Heard of Europe’s Green Deal? No?
That may not be surprising, as it was only announced last month. While it sounds like the latest fruit and veg special offer at your local supermarket, it is likely to be one of the most profound policy changes to hit Europe since the formation of the Common Agricultural Policy or the creation of the Euro — or so says Nick Butler, chair of the Policy Institute at Kings College London, writing in the Financial Times this week.
The Green Deal was announced by new European Commission President Ursula von der Leyen, and in brief, is a commitment by the E.U.’s 27 member states to achieve zero net carbon emissions by 2050.
In the U.S., at least outside of California, we are used to rather hollow commitments to carbon reduction.
There is a lot of talk – even a proposed U.S. Green New Deal – but relatively little action; there isn’t likely to be any under a Trump presidency.
The Europeans, however, are dead serious about it.
While there are big questions still to be answered about how it will be funded, the probability is they will achieve it, with profound consequences for many industries, trading partners and trading patterns.
The Green Deal envisions a power sector based largely on renewable sources, the rapid phasing out of coal, decarbonization of gas and a focus on energy efficiency, Butler writes. The strategy will affect many established businesses, particularly those working in the eastern Europe coal market, and trading patterns, as Europe needs less oil and gas in its move to renewables.
The most substantial loser will be Russia, Butler suggests, currently the largest single supplier of European energy imports in the last two years.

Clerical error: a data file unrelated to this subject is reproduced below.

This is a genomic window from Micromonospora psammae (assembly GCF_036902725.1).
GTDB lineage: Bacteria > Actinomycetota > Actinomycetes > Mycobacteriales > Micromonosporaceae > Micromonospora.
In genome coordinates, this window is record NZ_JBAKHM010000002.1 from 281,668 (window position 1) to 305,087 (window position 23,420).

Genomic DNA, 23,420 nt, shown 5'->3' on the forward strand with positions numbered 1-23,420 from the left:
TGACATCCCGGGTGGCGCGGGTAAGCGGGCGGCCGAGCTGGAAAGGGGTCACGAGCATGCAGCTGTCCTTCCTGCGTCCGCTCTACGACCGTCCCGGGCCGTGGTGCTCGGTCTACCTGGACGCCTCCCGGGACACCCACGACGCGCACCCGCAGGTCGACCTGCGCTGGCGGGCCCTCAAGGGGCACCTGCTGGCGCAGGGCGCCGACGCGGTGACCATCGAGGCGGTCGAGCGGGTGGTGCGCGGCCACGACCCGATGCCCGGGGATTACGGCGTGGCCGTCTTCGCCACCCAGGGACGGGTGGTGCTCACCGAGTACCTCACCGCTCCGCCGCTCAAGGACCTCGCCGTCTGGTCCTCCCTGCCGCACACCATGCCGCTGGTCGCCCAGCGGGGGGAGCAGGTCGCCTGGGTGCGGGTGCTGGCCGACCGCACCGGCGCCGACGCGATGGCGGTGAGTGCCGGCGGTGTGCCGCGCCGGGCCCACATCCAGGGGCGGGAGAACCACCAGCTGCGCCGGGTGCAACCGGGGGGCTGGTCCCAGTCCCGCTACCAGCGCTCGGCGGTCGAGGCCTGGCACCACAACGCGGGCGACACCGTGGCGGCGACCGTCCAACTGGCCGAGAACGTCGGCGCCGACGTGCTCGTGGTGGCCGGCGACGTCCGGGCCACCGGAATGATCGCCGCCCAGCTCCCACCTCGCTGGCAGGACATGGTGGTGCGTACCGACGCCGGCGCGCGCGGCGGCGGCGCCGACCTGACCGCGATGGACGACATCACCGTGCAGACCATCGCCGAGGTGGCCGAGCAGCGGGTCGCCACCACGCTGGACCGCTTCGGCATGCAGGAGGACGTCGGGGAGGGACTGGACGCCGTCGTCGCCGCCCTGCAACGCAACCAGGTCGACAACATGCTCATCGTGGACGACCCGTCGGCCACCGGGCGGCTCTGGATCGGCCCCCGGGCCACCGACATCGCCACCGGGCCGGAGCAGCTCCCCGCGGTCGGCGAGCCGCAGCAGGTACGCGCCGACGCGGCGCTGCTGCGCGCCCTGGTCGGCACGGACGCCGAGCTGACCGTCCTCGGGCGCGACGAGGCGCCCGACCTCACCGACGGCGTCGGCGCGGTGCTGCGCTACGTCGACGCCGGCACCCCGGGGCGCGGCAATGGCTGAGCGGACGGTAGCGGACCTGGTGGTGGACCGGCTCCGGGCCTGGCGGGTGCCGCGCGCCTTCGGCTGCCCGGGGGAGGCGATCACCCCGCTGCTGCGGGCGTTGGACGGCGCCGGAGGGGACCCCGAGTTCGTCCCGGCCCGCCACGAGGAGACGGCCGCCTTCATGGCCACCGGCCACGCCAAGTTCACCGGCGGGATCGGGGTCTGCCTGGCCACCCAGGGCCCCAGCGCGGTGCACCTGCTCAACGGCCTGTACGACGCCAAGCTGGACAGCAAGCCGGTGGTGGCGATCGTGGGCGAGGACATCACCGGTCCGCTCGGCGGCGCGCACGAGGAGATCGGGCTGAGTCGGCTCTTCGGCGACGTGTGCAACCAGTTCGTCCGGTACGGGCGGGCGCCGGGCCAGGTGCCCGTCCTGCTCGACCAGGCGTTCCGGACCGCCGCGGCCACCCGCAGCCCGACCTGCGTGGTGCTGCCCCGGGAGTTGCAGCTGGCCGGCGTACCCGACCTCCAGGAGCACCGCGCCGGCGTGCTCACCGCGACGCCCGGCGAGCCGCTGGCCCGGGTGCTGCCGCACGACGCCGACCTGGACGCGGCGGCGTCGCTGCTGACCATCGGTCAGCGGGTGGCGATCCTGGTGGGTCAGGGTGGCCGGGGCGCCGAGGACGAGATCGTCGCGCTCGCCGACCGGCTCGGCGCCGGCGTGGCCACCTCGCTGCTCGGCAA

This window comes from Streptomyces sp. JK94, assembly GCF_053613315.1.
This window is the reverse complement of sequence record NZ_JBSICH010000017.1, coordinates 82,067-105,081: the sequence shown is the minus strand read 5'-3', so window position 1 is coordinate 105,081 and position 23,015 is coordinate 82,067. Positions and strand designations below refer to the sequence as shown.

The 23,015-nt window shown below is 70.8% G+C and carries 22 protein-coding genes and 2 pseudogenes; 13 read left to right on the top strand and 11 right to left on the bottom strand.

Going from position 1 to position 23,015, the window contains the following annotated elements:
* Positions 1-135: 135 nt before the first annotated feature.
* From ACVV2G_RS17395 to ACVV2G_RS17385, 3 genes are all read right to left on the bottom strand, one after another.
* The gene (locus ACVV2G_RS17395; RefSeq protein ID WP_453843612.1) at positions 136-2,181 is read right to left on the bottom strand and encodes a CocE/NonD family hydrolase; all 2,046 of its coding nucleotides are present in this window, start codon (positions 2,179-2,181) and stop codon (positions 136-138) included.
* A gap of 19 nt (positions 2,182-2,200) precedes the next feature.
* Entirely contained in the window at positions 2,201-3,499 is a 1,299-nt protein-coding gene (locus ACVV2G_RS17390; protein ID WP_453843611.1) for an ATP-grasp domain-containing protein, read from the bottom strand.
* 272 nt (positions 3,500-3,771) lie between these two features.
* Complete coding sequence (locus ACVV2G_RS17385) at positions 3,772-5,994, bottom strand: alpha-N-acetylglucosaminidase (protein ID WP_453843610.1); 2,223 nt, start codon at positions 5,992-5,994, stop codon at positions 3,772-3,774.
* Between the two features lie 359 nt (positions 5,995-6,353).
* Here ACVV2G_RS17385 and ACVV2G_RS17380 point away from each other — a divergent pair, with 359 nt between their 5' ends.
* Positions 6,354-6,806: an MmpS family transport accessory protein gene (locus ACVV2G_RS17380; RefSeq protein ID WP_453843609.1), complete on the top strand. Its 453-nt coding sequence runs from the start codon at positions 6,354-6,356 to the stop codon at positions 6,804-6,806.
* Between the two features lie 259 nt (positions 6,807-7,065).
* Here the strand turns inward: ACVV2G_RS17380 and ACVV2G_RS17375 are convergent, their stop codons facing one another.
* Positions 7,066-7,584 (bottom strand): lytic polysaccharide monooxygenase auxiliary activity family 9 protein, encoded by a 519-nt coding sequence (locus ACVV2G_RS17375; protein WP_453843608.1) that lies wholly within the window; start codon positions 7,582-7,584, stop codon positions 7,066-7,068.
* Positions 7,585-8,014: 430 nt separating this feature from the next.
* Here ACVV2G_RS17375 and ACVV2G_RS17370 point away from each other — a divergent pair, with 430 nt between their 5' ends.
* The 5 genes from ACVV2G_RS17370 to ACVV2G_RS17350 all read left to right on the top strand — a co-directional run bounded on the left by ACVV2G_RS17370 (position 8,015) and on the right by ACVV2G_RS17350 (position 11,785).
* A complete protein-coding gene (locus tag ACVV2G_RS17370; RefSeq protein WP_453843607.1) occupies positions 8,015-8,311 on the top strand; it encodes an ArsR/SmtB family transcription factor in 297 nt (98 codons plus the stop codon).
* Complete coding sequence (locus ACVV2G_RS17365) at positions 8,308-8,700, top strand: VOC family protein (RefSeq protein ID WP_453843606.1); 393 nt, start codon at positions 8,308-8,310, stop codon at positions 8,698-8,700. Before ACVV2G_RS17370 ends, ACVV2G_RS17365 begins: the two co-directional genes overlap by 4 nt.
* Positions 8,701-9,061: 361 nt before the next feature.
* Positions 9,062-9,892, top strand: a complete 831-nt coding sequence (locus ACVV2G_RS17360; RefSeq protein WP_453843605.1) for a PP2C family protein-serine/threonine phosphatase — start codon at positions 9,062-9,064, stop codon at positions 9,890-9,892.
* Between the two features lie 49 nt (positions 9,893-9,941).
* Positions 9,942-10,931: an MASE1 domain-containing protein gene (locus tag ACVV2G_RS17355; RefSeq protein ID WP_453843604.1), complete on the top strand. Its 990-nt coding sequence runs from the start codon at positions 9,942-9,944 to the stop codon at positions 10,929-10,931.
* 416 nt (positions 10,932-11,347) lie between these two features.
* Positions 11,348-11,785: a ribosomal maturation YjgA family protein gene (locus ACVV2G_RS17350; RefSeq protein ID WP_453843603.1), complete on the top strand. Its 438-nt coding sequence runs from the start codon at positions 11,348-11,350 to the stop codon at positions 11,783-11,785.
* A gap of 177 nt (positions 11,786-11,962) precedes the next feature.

Russia may succeed in gaining an even greater share of the European gas market by building new pipelines. However, within a couple of decades these could become redundant as Europe embraces its green future, unless the holy grail can be found of gas being decarbonized at a competitive cost.
How it is to be paid for is of less interest to those outside the bloc. Much water needs to pass under the bridge before it will be clear how the estimated $100 billion of E.U. support funding – not the cost, that will be many times that figure – is to be met.
Diversion of existing regional funds is the most likely source of the majority of funding but, more to the point, maybe the change in trade practices the new policy provokes. The approach is inherently protectionist, Butler writes, with policy implemented through regulatory enforcement, but those outside the bloc that do not observe the same standards are likely to see trade penalties as Europe seeks to ensure it is not disadvantaged by its drive toward zero emissions.
The Green Deal is yet another example of what is becoming increasingly obvious. It doesn’t matter whether or not you believe in climate change, global warming and man’s impact upon this planet, because enough of the rest of the world does to impact your business, your lifestyle and your future opportunities and threats.
Believe it or not, we are all going to be impacted by the movement to reduce emissions.